There are few novelists who can support themselves entirely on their writing. There are fewer and fewer journalism positions, especially ones that pay a full salary. I think people need to be realistic about the amount of money they can make from writing. But I also think that work should be compensated. It’s a really fine line.

  4. I agree, Mel. Perhaps The Atlantic, et al, should take some time to examine BlogHer’s business model. Some of the most intellectually-stimulating pieces I have read were published online in The Atlantic. Their writers do real work that makes a difference, and they should be adequately compensated.

  5. Businesses will always behave like businesses. They are looking to maximize their profits while reducing their costs. As long as they can find talented writers willing to work for free they will continue to take advantage of writers who simply wish to be read vs. those that intend to make a living at it. If we writers truly wish to increase our wages and certainty of getting paid then we need to work together and refuse the jobs where the pay is less than the minimum wage. Only when we are willing to fight for our rights as a group will this change. We cannot hope that a business or magazine will behave in a responsible way, we must demand it. Obviously, blogs are out of the realm of previous writing and it is hard to determine what the paycheck for those could potentially be; however, online magazines or newspapers should be required to at least pay writers as they once did when it was simply put into print.

  6. I think he makes an interesting point in that there used to be more of a “ladder” in freelancing, a reasonable expectation that as you built your portfolio of clips and got more and more impressive bylines, your fees would also increase. If that’s not true anymore, then it really does change the landscape.

  7. It does change the landscape. Completely. And I don’t know that it can ever go back now to a paying model.

  8. Hi! I wanted to let you know that I’m nominating your blog for The Liebster Award. I’ll be posting my article about it soon with a link to your blog and it should help you also get more followers.

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  12. I have been researching writing online as a way to make a living. A lot of the articles I am finding have seemed really positive so I am wondering if a lot of writers are just being motivational to get more views? You seem very down to earth so I am wondering what you think of sites like elance or odesk for freelance writing a career. Is it still doable not to get rich but simply to make a living?

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  14. I make my living as a freelancer; I write non-fiction and for newspapers (NYT) and magazines, both trade and consumer. My income is lower than it was, at its peak, in 2000 and my living costs rising astronomically.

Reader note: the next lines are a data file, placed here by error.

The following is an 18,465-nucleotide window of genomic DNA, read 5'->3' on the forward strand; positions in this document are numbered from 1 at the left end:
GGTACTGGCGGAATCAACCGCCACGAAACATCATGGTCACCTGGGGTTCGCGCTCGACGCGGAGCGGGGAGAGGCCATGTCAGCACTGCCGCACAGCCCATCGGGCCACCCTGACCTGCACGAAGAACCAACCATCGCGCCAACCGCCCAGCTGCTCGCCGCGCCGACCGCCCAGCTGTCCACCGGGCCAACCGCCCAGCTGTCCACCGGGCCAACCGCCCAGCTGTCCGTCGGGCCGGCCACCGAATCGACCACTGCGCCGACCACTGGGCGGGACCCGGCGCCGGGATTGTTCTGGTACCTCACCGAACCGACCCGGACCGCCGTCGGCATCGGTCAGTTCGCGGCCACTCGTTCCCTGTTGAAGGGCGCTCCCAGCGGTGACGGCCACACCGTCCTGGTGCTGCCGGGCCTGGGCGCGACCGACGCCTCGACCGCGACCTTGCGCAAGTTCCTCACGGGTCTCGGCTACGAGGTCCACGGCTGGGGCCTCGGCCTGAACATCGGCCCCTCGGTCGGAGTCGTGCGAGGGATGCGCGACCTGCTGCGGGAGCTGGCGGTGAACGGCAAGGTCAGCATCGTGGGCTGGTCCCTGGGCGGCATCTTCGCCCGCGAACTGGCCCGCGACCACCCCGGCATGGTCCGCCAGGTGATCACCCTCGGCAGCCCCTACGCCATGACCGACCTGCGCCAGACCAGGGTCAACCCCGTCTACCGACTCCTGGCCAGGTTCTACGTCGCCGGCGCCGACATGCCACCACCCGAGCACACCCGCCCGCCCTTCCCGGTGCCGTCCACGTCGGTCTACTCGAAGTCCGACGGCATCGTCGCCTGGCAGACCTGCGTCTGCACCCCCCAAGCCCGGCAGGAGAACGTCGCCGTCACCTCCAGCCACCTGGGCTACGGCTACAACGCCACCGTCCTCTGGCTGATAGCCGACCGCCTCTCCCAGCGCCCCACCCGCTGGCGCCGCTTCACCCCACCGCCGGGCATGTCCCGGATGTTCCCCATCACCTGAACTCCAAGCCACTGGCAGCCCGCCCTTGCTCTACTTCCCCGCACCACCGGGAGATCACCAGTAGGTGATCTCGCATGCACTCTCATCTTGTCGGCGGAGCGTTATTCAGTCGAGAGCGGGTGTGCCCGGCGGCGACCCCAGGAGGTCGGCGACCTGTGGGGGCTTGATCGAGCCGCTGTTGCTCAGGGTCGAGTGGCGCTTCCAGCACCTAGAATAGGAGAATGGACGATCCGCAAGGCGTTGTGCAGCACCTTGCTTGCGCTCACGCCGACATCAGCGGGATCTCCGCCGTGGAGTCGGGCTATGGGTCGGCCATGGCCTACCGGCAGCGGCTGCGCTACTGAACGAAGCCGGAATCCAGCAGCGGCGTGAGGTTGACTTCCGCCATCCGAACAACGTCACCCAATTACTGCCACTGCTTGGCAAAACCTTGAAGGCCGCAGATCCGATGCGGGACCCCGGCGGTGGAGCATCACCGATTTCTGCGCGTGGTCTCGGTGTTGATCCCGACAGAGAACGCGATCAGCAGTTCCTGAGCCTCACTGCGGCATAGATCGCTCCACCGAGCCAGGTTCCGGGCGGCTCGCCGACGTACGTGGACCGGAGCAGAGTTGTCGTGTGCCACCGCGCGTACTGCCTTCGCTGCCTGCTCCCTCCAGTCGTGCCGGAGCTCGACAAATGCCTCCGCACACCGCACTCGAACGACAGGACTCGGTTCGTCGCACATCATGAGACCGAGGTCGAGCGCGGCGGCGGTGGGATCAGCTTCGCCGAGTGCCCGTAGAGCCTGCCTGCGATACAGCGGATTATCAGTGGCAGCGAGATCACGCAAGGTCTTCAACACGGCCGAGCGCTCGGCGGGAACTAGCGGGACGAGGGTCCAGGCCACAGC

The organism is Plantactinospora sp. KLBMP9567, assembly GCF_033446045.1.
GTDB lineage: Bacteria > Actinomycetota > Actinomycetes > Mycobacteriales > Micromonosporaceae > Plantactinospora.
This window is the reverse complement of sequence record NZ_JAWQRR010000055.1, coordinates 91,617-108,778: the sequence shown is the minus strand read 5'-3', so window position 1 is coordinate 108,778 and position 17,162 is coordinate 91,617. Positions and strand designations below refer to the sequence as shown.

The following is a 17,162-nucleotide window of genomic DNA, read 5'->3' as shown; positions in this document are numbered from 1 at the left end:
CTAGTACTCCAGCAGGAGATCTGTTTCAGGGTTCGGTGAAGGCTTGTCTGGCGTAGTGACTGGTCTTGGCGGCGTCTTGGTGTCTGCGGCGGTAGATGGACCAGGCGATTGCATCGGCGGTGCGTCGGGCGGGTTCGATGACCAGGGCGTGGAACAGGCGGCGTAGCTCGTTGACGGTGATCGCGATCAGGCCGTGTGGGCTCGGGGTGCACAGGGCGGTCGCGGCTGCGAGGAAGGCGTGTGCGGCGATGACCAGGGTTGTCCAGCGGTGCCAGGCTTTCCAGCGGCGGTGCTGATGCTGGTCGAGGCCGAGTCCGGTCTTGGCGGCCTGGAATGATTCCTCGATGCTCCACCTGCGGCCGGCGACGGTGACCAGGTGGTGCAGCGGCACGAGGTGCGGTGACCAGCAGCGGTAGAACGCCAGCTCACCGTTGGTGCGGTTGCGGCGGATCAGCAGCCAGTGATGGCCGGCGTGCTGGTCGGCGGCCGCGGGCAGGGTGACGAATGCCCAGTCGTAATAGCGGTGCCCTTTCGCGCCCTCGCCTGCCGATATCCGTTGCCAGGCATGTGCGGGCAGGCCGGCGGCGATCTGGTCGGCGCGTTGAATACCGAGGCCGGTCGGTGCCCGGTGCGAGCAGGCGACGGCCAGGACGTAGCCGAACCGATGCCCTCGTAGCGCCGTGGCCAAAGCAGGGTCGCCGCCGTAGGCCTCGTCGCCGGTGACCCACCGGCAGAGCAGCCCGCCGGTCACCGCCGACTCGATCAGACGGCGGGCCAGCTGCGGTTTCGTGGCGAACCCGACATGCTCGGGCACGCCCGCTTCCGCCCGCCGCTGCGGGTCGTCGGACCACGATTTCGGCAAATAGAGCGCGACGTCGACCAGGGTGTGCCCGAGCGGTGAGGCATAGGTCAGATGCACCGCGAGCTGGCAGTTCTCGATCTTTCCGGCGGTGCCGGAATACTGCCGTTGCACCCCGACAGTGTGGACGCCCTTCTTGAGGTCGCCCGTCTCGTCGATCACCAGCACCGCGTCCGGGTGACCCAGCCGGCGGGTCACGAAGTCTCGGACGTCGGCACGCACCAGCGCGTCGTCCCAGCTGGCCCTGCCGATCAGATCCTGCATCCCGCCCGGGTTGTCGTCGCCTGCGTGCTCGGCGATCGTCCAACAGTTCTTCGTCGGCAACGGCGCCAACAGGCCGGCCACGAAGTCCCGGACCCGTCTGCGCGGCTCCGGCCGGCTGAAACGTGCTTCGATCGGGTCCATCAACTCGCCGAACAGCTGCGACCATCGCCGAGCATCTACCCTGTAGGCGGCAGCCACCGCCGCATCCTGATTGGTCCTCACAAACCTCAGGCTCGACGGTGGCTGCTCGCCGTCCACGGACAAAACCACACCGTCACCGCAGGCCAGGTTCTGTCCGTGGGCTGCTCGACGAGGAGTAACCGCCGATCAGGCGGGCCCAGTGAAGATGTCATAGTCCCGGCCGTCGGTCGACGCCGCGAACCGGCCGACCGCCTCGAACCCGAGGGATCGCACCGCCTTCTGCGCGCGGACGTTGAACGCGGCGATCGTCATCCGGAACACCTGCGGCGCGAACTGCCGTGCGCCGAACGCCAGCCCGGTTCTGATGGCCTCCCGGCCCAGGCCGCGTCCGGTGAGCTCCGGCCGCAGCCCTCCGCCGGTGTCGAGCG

One thing I avoid doing — unless it’s an ongoing revenue stream — is writing for on-line sites. They pay crap. I recently judged journalism awards in NYC and sat with two men, both 10 years my junior. One is a staff editor at cbs.com offering (sit down for this) $150 per post, and wants hours of original reporting for each one. He tells me he has writers lined up to do it (living on air?) The other made sure to tell me he has $16,000 (two $8,000 assigments) lined up in the next two months. Nice, but his boasting didn’t do a thing for me. Lucky him!

    You can give up or adapt or leave the business. There are not many alluring choices left. I supplemented my 2012 income with my final book advance payment (the one that arrived 12 months [yes] after publication) and two nice payments for public speaking to business audiences as a result of my new book.

    You can make a living; define “living.” It depends how much you need or want to earn and how many twists and turns look like they’re worth making.

  15. Thanks for such an informative comment, Caitlin! I think you’re right…Online just doesn’t pay! Hopefully there will be enough print venues in the future for those of us still trying to make it.

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  19. A Comment from author/poet Anis Shivani, who was unable to post it here:

    Terrific article Anjali. My thoughts exactly. I think writers should band together to stop writing for free for venues that make a great deal of money off of their backs. Part of the problem is the oversupply of labor, particularly because of the proliferation of MFA graduates, who’re willing to write for free because their remuneration doesn’t come from the marketplace. They’ve messed up the whole financial relationship between writer and editor. This whole idea of, we’re giving you a platform, is oversold, bullshit.

  20. Thanks for the comment, Anis. Though I’m not convinced that MFA graduates write for free any more often than non MFA graduates. (In fact, most of the writers I personally know who write for free do not have MFAs, nor do they intend to pursue them.) Nevertheless, I totally agree that the idea of the platform is oversold bullshit. Well said.